Felony convictions for vandalism and burglary didn't disqualify Ryan Schomberg from being hired earlier this year as an instructional aide to special education students at Albert Einstein Middle School, despite police reports describing the then 21-year-old as being violent with officers during his arrest last year.
"It was not one of the two education codes that would have precluded him from employment," said Jess Serna, Sacramento City Unified School District's chief of human resources.
However, district officials acknowledged an error was made in the hiring process that has forced an examination of the district's personnel system.
Schomberg, who was a substitute instructional aide at the time of his two arrests in November 2011, was taken off the district's approved substitute pool list after the Department of Justice notified the school district of the incidents last year. Serna said that should have carried over to this school year, but didn't.
"Quite candidly, we don't have due-process (for substitutes)," Serna said. "We generally just take them off the substitute list."
Serna said that's exactly what the school district did for the rest of the 2011-12 school year. Then, Schomberg reapplied for this school year.
Serna said Schomberg disclosed his felony convictions, but since the nature of the felonies were not sex offenses or drug-related, his application moved forward.
Schomberg began as a substitute instructional aide and was later hired full time to work at Albert Einstein Middle School in Rancho Cordova.
"Our gaffe was (that) our system didn't tell us he was taken off the substitute list previously," Serna said. "We should have been notified that he was removed from our substitute pool. We are working with our IT department to fix that issue."
Serna said the district is determining whether there are other cases that were overlooked.
"I'm hoping this is an isolated situation," he said. "I don't know yet."
Added district spokesman Gabe Ross: "We don't have any evidence of other situations."
Schomberg was released from his probationary employment Oct. 3, about a month after he was hired full time. Serna said he was released for reasons unrelated to his criminal record that concerned job performance, such as attendance and tardiness.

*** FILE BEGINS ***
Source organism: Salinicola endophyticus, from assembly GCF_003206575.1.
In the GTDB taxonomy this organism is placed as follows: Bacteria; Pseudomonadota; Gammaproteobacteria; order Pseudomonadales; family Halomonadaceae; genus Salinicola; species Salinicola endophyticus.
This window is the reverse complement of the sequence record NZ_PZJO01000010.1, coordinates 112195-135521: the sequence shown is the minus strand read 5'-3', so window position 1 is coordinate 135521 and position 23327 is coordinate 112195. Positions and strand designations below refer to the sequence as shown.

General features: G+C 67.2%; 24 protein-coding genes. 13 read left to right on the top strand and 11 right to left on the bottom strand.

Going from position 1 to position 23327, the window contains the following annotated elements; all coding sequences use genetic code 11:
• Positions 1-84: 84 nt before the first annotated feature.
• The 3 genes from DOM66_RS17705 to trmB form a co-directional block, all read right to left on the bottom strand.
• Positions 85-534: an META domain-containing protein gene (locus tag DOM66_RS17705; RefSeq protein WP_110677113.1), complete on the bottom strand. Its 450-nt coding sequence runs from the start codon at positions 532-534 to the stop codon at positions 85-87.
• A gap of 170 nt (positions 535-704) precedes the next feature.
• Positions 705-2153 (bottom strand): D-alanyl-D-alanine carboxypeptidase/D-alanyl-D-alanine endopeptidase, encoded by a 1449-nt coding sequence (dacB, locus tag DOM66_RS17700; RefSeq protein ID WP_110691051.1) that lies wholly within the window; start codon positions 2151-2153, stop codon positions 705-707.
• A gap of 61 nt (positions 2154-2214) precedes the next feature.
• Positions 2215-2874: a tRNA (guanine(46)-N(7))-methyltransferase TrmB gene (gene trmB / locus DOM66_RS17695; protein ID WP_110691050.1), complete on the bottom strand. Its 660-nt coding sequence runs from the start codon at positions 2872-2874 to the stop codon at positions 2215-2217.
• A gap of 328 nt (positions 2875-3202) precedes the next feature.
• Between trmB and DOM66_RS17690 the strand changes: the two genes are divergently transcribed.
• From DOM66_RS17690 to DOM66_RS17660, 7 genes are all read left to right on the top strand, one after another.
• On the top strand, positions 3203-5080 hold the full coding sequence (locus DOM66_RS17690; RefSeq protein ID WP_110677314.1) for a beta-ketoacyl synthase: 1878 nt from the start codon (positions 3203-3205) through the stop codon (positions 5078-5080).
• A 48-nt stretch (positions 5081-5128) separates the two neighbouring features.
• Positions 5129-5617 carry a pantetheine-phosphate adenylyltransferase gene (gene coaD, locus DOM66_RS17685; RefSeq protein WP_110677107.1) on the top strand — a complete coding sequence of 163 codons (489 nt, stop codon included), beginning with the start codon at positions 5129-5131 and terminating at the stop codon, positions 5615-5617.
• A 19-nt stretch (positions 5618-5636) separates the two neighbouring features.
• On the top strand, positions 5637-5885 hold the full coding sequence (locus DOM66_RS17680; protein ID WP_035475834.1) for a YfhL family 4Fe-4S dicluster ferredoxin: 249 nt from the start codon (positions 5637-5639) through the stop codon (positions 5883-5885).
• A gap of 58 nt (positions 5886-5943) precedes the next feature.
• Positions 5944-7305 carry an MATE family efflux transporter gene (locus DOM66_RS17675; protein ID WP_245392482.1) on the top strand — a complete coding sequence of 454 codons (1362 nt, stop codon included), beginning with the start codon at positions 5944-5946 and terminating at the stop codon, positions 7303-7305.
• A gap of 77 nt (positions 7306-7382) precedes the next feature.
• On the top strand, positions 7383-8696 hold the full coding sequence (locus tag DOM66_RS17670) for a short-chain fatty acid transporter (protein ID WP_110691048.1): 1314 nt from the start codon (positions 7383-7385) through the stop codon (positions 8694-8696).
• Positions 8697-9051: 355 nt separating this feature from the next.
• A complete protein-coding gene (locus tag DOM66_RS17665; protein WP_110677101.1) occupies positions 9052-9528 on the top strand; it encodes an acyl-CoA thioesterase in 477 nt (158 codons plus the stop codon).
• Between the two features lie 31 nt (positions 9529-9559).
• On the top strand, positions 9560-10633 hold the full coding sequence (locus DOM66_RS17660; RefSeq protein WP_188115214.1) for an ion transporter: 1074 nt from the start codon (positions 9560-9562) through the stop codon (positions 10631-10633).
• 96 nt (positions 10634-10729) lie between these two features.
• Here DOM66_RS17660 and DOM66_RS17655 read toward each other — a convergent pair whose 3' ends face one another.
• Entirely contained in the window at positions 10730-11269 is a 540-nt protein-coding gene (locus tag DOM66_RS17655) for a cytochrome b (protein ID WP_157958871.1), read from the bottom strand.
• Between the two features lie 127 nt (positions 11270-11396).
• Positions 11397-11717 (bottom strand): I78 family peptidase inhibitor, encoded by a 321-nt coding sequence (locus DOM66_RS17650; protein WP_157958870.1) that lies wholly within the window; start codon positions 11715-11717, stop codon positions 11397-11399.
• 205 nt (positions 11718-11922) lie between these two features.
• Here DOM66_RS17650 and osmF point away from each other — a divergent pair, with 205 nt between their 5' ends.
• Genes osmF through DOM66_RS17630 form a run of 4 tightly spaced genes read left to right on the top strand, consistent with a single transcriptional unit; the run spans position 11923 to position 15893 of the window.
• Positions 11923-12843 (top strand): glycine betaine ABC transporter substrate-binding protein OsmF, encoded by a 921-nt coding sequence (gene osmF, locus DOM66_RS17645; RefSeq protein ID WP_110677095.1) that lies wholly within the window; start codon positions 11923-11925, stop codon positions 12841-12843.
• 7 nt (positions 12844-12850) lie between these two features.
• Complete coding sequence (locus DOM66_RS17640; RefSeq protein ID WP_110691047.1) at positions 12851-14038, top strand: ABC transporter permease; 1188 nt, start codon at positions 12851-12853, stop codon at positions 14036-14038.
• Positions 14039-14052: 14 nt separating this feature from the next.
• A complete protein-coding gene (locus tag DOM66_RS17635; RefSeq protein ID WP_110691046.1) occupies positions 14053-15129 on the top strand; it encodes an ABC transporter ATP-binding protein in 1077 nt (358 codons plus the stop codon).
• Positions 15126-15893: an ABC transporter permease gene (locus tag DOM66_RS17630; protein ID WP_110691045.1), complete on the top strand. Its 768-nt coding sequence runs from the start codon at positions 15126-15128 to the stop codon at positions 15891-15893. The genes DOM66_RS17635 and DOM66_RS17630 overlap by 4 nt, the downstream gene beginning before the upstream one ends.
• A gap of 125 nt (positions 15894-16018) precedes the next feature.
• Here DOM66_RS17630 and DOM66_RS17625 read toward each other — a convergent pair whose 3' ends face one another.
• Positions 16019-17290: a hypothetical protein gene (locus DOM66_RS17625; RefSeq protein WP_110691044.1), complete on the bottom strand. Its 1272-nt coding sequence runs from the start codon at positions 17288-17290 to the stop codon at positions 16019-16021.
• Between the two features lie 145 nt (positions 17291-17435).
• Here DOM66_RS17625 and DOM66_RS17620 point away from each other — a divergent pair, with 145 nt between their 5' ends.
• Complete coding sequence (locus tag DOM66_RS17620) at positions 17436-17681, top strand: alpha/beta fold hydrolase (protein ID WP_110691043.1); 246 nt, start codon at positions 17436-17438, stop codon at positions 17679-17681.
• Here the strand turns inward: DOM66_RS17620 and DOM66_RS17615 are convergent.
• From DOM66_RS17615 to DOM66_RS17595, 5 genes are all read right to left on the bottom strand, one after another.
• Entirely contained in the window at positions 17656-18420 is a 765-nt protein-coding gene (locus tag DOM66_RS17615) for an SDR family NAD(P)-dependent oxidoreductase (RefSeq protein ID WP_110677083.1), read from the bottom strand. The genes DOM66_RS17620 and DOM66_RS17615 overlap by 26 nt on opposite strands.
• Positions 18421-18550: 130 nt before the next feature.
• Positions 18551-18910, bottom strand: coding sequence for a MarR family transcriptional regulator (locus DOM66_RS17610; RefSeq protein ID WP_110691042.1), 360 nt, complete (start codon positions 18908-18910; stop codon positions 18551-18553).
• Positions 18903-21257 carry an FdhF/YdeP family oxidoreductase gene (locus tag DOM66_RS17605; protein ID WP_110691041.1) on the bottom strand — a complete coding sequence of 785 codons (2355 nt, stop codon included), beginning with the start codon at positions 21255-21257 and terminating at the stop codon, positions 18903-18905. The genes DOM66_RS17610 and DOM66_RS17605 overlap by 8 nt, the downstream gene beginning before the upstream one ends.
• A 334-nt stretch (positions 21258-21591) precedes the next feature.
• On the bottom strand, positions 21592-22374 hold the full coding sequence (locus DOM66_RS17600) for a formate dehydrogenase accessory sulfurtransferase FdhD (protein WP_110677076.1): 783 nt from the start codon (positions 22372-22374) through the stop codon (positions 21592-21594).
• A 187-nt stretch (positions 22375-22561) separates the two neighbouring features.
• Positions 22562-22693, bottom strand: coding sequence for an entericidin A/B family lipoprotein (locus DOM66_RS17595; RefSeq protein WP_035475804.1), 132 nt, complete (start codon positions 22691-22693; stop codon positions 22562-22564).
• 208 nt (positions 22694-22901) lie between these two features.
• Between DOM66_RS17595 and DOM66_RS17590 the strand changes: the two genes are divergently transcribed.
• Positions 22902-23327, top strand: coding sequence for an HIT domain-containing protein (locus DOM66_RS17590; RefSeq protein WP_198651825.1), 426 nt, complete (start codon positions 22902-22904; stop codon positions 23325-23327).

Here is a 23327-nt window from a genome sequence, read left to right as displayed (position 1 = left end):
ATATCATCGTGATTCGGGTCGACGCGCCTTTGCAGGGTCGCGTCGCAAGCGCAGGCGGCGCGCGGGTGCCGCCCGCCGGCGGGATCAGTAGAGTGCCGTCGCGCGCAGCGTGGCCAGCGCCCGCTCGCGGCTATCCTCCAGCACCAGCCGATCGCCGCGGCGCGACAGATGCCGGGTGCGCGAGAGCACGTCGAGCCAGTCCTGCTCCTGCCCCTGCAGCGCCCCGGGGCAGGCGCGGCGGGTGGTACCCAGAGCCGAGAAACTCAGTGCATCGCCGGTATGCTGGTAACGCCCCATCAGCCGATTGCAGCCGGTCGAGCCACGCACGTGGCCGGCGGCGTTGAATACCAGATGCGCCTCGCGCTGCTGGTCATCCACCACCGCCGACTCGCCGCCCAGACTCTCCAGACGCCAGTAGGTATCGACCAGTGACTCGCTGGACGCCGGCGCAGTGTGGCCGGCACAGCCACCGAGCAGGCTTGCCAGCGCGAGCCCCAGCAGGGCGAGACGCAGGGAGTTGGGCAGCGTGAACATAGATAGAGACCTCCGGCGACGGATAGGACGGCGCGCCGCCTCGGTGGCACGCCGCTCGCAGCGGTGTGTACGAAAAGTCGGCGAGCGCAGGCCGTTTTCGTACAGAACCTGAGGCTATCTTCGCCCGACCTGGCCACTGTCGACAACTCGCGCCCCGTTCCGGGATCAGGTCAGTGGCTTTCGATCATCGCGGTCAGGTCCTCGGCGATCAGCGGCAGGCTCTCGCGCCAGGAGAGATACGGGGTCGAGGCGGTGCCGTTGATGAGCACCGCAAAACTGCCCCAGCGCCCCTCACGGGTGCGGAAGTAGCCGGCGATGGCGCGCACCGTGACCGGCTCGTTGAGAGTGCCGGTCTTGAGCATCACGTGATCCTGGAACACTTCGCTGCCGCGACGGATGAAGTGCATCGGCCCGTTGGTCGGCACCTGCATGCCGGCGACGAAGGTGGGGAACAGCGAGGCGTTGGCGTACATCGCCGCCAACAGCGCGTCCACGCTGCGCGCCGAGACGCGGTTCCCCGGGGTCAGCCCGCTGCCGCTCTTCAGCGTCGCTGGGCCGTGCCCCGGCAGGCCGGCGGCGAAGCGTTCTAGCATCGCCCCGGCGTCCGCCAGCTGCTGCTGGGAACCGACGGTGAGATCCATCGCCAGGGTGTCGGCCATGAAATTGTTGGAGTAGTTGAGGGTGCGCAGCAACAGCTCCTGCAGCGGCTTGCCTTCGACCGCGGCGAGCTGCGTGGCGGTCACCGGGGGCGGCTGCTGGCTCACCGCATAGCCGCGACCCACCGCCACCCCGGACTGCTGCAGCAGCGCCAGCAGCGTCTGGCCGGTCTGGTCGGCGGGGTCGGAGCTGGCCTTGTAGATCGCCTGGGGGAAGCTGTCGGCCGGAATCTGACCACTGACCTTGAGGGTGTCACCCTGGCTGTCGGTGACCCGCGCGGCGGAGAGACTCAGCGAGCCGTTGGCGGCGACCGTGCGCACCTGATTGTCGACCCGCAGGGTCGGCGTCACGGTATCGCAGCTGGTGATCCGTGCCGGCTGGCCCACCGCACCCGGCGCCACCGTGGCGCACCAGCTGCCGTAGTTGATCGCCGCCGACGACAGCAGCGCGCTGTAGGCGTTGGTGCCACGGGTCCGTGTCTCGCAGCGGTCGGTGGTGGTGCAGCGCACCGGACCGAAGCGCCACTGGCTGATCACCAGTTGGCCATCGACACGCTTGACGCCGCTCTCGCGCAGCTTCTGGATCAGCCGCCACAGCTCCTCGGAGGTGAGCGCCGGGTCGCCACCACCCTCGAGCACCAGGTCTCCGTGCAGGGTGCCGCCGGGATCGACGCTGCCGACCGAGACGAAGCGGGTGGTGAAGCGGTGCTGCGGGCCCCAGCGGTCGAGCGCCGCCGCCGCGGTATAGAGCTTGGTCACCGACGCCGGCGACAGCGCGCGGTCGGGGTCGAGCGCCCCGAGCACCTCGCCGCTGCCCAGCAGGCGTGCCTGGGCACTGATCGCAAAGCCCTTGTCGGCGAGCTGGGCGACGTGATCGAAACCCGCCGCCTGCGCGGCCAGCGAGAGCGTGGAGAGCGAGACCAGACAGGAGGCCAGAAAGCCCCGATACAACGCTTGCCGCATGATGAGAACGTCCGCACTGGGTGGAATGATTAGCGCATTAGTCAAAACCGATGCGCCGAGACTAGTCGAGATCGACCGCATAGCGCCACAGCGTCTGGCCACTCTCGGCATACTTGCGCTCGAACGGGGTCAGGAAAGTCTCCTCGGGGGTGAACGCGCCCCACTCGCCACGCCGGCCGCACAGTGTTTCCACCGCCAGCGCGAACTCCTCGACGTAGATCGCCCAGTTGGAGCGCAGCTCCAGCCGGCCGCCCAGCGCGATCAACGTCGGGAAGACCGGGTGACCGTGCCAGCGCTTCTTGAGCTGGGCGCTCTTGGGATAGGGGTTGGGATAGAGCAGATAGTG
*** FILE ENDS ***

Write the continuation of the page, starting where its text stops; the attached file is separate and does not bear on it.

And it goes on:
In an interview with The Bee on Thursday, Schomberg, 22, disagreed with that assessment. He said he enjoyed his job and was learning a great deal when he was abruptly told he was being let go.
Schomberg said he went to the district's office to find out why.
"They finally said it was because of my arrest," Schomberg said. "It may have been a processing error."
Schomberg's arrest last year was covered by several television stations, although his school employment was not mentioned.
Oroville police said in a news release last year that Schomberg was caught smashing windows of at least 11 Butte County vehicles with a shovel and rebar. Schomberg told police he was part of an anti-government group and that he "vandalized the county vehicles intentionally related to his beliefs," according to the news release.
"Schomberg was violent with officers, failed to follow commands and remained concealed inside the bed of (a) truck which resulted in him being bitten by the Police K-9," said the news release, which was issued after the arrest.
The release said Schom-berg forcibly entered two vehicles and took ammunition, which was found in his possession when he was arrested.
Hours before his arrest in the 2011 incident, Schomberg had been arrested in Chico City Plaza after allegedly creating a disturbance near an Occupy Chico protest site.
He said the incidents were the result of a bipolar episode and that he now has his condition under control with medication.
"I suffer from bipolar and had never had an episode before," he said. "It was the first time. I had been up a long period of time, and things went horribly horribly wrong. I'm a lot better now."